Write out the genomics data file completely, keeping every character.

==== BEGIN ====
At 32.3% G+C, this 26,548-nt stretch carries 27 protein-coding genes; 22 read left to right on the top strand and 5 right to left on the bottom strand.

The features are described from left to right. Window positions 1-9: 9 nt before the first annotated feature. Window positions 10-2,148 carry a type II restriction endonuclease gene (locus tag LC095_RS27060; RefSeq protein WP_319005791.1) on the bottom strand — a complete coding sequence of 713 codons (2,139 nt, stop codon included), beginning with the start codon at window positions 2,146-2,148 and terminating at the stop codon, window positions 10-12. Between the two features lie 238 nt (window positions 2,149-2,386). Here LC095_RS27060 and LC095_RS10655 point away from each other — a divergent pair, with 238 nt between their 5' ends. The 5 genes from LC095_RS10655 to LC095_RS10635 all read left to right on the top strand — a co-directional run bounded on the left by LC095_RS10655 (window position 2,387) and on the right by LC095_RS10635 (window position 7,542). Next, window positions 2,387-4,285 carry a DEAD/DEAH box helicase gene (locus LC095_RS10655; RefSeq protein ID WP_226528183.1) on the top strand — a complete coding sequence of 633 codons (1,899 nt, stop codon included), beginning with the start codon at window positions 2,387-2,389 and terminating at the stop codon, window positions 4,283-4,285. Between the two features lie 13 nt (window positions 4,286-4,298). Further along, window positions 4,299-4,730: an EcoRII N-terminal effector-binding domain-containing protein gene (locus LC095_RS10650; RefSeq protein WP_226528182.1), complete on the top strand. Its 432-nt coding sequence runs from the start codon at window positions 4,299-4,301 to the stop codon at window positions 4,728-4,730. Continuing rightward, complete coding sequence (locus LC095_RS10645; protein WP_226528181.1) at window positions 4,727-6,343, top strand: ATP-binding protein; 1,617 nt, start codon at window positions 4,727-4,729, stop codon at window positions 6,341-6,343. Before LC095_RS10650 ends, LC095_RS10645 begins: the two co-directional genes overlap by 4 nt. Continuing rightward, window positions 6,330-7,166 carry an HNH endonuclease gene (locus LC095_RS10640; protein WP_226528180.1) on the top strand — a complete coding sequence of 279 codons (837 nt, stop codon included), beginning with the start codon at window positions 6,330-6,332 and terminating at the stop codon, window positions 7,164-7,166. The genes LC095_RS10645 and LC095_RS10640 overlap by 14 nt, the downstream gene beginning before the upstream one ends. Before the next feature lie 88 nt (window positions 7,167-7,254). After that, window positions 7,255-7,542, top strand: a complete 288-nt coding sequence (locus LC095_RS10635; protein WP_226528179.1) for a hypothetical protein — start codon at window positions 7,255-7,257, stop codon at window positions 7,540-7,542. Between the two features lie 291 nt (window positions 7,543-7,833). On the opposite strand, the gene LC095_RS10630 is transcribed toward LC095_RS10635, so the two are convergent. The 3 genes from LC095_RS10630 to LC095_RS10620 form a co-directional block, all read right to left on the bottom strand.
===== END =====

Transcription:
At 32.3% G+C, this 26,548-nt stretch carries 27 protein-coding genes; 22 read left to right on the top strand and 5 right to left on the bottom strand.

The features are described from left to right. Window positions 1-9: 9 nt before the first annotated feature. Window positions 10-2,148 carry a type II restriction endonuclease gene (locus tag LC095_RS27060; RefSeq protein WP_319005791.1) on the bottom strand — a complete coding sequence of 713 codons (2,139 nt, stop codon included), beginning with the start codon at window positions 2,146-2,148 and terminating at the stop codon, window positions 10-12. Between the two features lie 238 nt (window positions 2,149-2,386). Here LC095_RS27060 and LC095_RS10655 point away from each other — a divergent pair, with 238 nt between their 5' ends. The 5 genes from LC095_RS10655 to LC095_RS10635 all read left to right on the top strand — a co-directional run bounded on the left by LC095_RS10655 (window position 2,387) and on the right by LC095_RS10635 (window position 7,542). Next, window positions 2,387-4,285 carry a DEAD/DEAH box helicase gene (locus LC095_RS10655; RefSeq protein ID WP_226528183.1) on the top strand — a complete coding sequence of 633 codons (1,899 nt, stop codon included), beginning with the start codon at window positions 2,387-2,389 and terminating at the stop codon, window positions 4,283-4,285. Between the two features lie 13 nt (window positions 4,286-4,298). Further along, window positions 4,299-4,730: an EcoRII N-terminal effector-binding domain-containing protein gene (locus LC095_RS10650; RefSeq protein WP_226528182.1), complete on the top strand. Its 432-nt coding sequence runs from the start codon at window positions 4,299-4,301 to the stop codon at window positions 4,728-4,730. Continuing rightward, complete coding sequence (locus LC095_RS10645; protein WP_226528181.1) at window positions 4,727-6,343, top strand: ATP-binding protein; 1,617 nt, start codon at window positions 4,727-4,729, stop codon at window positions 6,341-6,343. Before LC095_RS10650 ends, LC095_RS10645 begins: the two co-directional genes overlap by 4 nt. Continuing rightward, window positions 6,330-7,166 carry an HNH endonuclease gene (locus LC095_RS10640; protein WP_226528180.1) on the top strand — a complete coding sequence of 279 codons (837 nt, stop codon included), beginning with the start codon at window positions 6,330-6,332 and terminating at the stop codon, window positions 7,164-7,166. The genes LC095_RS10645 and LC095_RS10640 overlap by 14 nt, the downstream gene beginning before the upstream one ends. Before the next feature lie 88 nt (window positions 7,167-7,254). After that, window positions 7,255-7,542, top strand: a complete 288-nt coding sequence (locus LC095_RS10635; protein WP_226528179.1) for a hypothetical protein — start codon at window positions 7,255-7,257, stop codon at window positions 7,540-7,542. Between the two features lie 291 nt (window positions 7,543-7,833). On the opposite strand, the gene LC095_RS10630 is transcribed toward LC095_RS10635, so the two are convergent. The 3 genes from LC095_RS10630 to LC095_RS10620 form a co-directional block, all read right to left on the bottom strand.